Atrazine is in the news yet again, as a panel of independent scientists call into question EPA's conclusion that the widely used herbicide is "not likely to be a human carcinogen."
For several specific cancers — including ovarian, thyroid and non-Hodgkins lymphoma — there is clear "suggestive evidence" linking atrazine exposure to increased cancer risk, according to a recently released report. Citing these and other new findings, thousands of concerned citizens across the country are calling on EPA to follow the science, and discount misleading science sponsored by atrazine's maker, the Syngenta corporation.
Science keeps getting stronger
In minutes from the July meeting of the agency's independent Scientific Advisory Panel, panel members criticize the agency for grouping all types of cancers together and concluding there is negligible risk, when for ovarian, thyroid, non-Hodgkin's lymphoma and hairy-cell leukemia there is clear "suggestive evidence" of atrazine's cancer-causing potential.
For several other types of cancer, the science is insufficient to determine whether atrazine increases risk of cancer or not.
Meanwhile, a new study on hormone effects published in Environmental Science reports that women in agricultural communities in Illinois, the epicenter of nation’s corn belt where atrazine is used extensively, tend to have more irregular menstrual cycles than women living in rural communities where atrazine is sparingly used. The women in the study consumed atrazine in their water at levels well below the federal legal limit.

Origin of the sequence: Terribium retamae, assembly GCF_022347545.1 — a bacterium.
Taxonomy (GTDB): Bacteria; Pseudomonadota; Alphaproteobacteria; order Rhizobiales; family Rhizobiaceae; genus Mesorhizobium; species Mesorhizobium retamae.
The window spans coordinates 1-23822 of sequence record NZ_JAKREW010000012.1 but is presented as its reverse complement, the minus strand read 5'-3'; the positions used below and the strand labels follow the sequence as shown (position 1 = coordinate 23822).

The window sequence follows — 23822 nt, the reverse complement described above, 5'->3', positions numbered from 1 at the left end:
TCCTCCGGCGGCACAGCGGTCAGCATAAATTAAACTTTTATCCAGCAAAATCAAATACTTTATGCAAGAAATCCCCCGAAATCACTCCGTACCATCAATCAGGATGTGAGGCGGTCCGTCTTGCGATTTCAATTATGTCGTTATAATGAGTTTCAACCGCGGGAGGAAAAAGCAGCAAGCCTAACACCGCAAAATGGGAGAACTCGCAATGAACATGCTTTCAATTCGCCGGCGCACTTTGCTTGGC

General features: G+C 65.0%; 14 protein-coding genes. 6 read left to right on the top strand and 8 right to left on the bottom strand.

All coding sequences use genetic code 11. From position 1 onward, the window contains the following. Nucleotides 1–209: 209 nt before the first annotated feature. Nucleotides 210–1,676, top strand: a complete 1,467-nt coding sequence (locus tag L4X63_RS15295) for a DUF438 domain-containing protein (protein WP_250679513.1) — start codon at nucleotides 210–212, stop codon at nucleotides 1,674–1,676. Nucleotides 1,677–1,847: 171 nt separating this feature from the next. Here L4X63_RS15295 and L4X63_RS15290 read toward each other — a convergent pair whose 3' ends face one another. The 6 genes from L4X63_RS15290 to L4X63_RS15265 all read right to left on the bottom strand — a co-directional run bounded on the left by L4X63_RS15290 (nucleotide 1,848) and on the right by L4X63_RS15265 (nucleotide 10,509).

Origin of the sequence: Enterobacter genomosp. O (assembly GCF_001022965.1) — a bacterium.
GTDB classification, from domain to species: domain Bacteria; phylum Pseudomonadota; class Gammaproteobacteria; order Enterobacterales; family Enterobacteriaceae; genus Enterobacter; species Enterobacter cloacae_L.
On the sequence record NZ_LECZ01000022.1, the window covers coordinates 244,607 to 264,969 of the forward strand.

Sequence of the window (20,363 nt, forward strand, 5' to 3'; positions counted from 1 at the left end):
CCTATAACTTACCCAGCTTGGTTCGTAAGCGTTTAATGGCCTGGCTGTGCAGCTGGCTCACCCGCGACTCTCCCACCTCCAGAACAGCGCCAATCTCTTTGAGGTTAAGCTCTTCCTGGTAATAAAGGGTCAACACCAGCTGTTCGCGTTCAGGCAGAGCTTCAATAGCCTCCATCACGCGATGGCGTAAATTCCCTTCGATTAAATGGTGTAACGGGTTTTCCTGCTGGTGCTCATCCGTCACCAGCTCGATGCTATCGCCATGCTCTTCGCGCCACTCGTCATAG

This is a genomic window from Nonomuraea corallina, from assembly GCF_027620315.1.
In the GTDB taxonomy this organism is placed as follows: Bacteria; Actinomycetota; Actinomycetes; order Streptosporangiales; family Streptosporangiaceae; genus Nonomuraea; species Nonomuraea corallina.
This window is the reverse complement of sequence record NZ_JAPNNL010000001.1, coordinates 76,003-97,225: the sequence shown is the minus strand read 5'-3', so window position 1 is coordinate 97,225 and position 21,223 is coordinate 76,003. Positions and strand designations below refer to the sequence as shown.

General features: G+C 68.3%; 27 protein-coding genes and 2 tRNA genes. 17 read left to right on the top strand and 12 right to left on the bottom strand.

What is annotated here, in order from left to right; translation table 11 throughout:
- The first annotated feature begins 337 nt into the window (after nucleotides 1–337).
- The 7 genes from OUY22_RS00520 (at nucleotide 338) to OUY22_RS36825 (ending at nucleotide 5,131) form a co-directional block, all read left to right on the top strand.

As EPA closes another public comment period on the herbicide today, PAN delivered 5,444 signatures on a petition to EPA Director Lisa Jackson calling on the agency to discount misleading science sponsored by atrazine's producer, the Syngenta corporation.
Dr. Margaret Reeves, a senior scientist with PAN, highlights concern about the influence of such science in a press release circulated today:
Syngenta has misrepresented and obscured the science, leading federal officials and the scientific community astray as we look to understand the full scope of the atrazine problem.
Atrazine is found more often than any other pesticide in water supplies — almost 95% of U.S. groundwater contains the chemical. The weedkiller is one of the most widely used pesticides in the U.S. — and the world. More than 76 million pounds are used in the U.S. each year, mostly on Midwestern corn fields.
For Paul Sobocinski, a southwest Minnesota crop and livestock farmer and a member of the Land Stewardship Project, EPA's current review of atrazine hits close to home:
As farmers on the front line of chemical exposure we need EPA to make science-based decisions in the interest of our health, our family’s health and the health of our community. Unfortunately, EPA has a track record of allowing agrichemical companies like Syngenta to hijack the process with bad science.
Syngenta’s tactics to protect atrazine are nothing new. The company has intimidated scientists, pressured regulators and paid economists to manufacturer faulty studies in efforts to keep their flagship product on the market.